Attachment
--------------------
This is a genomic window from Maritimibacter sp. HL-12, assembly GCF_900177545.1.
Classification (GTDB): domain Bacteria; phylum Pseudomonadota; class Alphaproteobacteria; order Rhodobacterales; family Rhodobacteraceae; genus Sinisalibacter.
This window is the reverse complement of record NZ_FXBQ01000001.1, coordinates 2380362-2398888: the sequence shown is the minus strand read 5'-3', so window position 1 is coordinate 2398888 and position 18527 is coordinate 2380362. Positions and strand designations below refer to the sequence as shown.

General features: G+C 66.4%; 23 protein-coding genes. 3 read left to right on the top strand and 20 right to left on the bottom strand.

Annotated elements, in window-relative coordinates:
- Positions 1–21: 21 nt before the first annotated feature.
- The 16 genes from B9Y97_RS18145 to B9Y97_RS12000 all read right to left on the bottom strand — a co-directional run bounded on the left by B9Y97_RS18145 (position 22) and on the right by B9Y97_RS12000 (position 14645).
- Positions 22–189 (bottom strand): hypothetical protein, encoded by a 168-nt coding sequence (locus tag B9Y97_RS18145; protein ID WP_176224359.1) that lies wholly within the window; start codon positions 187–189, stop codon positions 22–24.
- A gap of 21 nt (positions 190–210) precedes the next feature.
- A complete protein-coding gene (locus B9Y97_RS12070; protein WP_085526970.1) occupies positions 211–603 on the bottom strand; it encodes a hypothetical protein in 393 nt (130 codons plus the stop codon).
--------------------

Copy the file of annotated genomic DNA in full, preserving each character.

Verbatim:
This is a genomic window from Maritimibacter sp. HL-12, assembly GCF_900177545.1.
Classification (GTDB): domain Bacteria; phylum Pseudomonadota; class Alphaproteobacteria; order Rhodobacterales; family Rhodobacteraceae; genus Sinisalibacter.
This window is the reverse complement of record NZ_FXBQ01000001.1, coordinates 2380362-2398888: the sequence shown is the minus strand read 5'-3', so window position 1 is coordinate 2398888 and position 18527 is coordinate 2380362. Positions and strand designations below refer to the sequence as shown.

General features: G+C 66.4%; 23 protein-coding genes. 3 read left to right on the top strand and 20 right to left on the bottom strand.

Annotated elements, in window-relative coordinates:
- Positions 1–21: 21 nt before the first annotated feature.
- The 16 genes from B9Y97_RS18145 to B9Y97_RS12000 all read right to left on the bottom strand — a co-directional run bounded on the left by B9Y97_RS18145 (position 22) and on the right by B9Y97_RS12000 (position 14645).
- Positions 22–189 (bottom strand): hypothetical protein, encoded by a 168-nt coding sequence (locus tag B9Y97_RS18145; protein ID WP_176224359.1) that lies wholly within the window; start codon positions 187–189, stop codon positions 22–24.
- A gap of 21 nt (positions 190–210) precedes the next feature.
- A complete protein-coding gene (locus B9Y97_RS12070; protein WP_085526970.1) occupies positions 211–603 on the bottom strand; it encodes a hypothetical protein in 393 nt (130 codons plus the stop codon).